They of course will be twisting their supplier thumbscrews ever tighter, but ultimately there is only so far that cost cutting will take a business. At some stage it needs to grow. And here is where a sound own brand strategy can make a difference.Own brand is possibly the best weapon in a supermarket’s armoury, if it gets it right.
It is supremely flexible. The name can be applied to thousands of products at various price ranges. Tesco Finest operates at the top end, and Tesco Value at the bottom. Sainsbury has Taste the Difference and Basics, Asda has Extra Special, Chosen by You and Smart Price. Waitrose Essentials distinguishes their standard range from more expensive variants.
Done well own brands can enhance a retailers reputation, and provide a point of difference from competitors. Marks and Spencer has built a business on great quality, highly innovative food products.Ultimately though, the reason why supermarkets make such an effort on own brands is that they are more profitable than national brands, because they deliver a higher margin.
A good own brand range is especially important just now. Lower margin national brands are promoting heavily, drawing sales from own label. And, supermarkets are desperate to provide reasons for people to choose their store rather than a competitor’s, so that they get the highest possible share of a shrinking market.So, we hear that Morrisons, which has 45% of its sales in own brand, is planning its first own label revamp for four years. Sainsbury is relaunching its 6500 line mid tier range, renaming it “By Sainsbury”. Apparently around 25% of products across Sainsbury are new each year, so that customers don’t get bored and go elsewhere.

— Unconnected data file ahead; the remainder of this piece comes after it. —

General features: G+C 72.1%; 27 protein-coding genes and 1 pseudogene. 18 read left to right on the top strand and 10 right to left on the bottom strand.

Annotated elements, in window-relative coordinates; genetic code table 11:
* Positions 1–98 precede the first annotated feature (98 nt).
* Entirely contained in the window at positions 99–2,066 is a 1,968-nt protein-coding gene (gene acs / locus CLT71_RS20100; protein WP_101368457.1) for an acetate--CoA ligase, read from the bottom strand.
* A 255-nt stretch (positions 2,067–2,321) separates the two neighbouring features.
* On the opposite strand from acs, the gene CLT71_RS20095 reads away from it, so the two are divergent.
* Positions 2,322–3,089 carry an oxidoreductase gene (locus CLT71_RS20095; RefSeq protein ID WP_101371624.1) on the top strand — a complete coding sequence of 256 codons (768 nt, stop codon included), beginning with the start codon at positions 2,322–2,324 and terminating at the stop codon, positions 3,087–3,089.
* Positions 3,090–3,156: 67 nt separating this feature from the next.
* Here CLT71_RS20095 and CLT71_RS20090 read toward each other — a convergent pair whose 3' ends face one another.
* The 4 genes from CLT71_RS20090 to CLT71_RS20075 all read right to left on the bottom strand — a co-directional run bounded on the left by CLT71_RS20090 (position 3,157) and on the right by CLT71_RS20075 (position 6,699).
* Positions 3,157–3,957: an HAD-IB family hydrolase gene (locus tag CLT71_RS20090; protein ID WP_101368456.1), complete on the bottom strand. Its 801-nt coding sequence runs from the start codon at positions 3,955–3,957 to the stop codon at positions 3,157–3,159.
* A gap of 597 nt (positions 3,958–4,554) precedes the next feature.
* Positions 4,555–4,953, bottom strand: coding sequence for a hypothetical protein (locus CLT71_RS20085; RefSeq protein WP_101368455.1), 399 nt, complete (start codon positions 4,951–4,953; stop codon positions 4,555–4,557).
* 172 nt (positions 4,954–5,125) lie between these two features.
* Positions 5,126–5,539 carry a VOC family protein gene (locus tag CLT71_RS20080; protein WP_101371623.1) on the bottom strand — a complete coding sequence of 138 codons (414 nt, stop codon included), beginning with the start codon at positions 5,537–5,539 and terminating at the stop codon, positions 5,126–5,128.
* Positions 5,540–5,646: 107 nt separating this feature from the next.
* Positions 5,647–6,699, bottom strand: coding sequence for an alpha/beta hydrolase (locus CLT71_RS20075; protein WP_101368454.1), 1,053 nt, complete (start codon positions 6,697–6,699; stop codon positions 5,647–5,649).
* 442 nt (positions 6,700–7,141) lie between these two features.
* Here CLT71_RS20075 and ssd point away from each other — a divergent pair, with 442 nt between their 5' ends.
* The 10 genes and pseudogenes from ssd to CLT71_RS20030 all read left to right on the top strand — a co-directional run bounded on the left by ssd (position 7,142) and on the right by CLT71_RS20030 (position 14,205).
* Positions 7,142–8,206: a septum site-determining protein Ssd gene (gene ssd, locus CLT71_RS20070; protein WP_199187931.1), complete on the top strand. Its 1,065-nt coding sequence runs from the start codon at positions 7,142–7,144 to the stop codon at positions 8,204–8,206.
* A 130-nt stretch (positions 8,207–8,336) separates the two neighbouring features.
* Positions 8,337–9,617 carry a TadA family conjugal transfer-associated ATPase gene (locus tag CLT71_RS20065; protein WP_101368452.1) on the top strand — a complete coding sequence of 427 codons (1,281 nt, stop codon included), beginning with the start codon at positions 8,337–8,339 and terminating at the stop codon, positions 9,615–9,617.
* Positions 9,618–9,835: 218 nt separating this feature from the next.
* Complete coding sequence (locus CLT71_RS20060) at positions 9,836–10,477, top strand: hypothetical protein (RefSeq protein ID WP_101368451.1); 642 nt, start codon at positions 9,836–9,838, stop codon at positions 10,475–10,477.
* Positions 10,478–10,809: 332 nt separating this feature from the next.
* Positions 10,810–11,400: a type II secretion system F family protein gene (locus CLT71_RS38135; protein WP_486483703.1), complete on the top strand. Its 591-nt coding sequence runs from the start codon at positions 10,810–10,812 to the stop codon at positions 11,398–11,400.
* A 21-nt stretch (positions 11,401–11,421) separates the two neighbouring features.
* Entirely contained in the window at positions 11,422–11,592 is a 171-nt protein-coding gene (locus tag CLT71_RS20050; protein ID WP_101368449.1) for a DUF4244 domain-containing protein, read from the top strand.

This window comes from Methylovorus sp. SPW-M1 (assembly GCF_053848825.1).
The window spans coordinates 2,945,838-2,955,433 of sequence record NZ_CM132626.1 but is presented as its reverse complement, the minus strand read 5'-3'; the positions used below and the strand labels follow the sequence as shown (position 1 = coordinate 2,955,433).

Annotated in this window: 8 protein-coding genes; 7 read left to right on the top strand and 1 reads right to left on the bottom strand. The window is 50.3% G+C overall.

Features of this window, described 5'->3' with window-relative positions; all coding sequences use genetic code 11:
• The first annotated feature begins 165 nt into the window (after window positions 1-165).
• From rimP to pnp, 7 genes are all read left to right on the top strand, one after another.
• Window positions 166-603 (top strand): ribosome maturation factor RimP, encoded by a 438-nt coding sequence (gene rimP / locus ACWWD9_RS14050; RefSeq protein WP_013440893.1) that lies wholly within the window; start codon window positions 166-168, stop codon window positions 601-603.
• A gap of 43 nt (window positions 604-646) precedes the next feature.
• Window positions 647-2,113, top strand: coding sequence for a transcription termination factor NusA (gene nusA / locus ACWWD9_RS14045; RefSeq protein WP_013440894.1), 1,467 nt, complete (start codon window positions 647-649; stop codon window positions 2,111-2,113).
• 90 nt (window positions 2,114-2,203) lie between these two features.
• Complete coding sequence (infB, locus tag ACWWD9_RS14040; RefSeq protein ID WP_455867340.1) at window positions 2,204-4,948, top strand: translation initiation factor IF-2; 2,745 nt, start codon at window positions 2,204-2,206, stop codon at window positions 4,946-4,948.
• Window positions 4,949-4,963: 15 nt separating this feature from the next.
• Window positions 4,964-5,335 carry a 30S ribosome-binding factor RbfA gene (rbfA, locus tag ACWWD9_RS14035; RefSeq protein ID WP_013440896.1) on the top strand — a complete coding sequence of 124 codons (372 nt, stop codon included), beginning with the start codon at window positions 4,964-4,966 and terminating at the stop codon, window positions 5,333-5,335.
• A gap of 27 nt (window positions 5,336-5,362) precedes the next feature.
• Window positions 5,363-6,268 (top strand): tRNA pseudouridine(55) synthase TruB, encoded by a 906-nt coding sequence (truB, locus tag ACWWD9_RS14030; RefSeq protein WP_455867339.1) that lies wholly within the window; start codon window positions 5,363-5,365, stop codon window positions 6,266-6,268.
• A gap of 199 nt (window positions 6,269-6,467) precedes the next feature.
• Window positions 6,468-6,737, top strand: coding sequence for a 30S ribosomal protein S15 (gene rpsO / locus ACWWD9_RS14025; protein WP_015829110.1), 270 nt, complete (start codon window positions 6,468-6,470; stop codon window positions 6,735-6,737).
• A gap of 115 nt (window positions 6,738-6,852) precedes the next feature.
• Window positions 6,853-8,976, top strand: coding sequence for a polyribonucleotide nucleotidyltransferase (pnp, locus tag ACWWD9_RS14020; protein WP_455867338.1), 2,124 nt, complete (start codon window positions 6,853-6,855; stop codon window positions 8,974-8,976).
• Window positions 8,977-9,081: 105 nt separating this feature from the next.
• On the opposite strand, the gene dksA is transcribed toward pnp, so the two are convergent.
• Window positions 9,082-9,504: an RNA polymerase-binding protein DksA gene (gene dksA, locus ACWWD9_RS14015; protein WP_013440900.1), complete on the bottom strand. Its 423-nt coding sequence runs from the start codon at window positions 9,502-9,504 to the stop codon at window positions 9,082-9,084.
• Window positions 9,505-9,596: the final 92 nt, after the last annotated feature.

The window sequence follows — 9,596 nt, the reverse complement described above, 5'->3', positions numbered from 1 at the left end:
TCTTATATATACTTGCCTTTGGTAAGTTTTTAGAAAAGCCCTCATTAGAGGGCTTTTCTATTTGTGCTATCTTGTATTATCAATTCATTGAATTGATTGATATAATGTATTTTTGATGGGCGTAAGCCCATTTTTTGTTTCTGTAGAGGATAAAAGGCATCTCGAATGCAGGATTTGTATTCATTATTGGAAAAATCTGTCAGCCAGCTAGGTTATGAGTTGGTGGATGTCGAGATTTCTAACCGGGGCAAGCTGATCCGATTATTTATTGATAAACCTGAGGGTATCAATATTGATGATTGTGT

Waitrose is also working on improving its own label offer.
Reportedly Tesco is trying something completely different, registering a number of different brand names, but not displaying on the packaging that the brands in question belong to them. The products will be premium priced. Chokablok ice cream for example which is said to be one of the new Tesco brands, sells at the same price as Haagen Daz.
The consistent theme through all these upgrades is an emphasis on quality. Supermarkets realise that in order for their own label ranges to succeed competitively they have to offer a combination of quality, price, and something a bit out of the ordinary.
So supermarkets’ own brands are more profitable and a potential differentiator. There is also a new thread emerging. Shopping online has been earmarked as a growth area, and retailer labels can play a part in enhancing a supermarket’s on line shopping offer. The IGD points out that the web does not suffer the same space constraints as a shop, and so the full range of own label can be highlighted, reinforcing a stores reputation in whatever area they choose be it for innovation, price or quality, or ethical and environmental standards.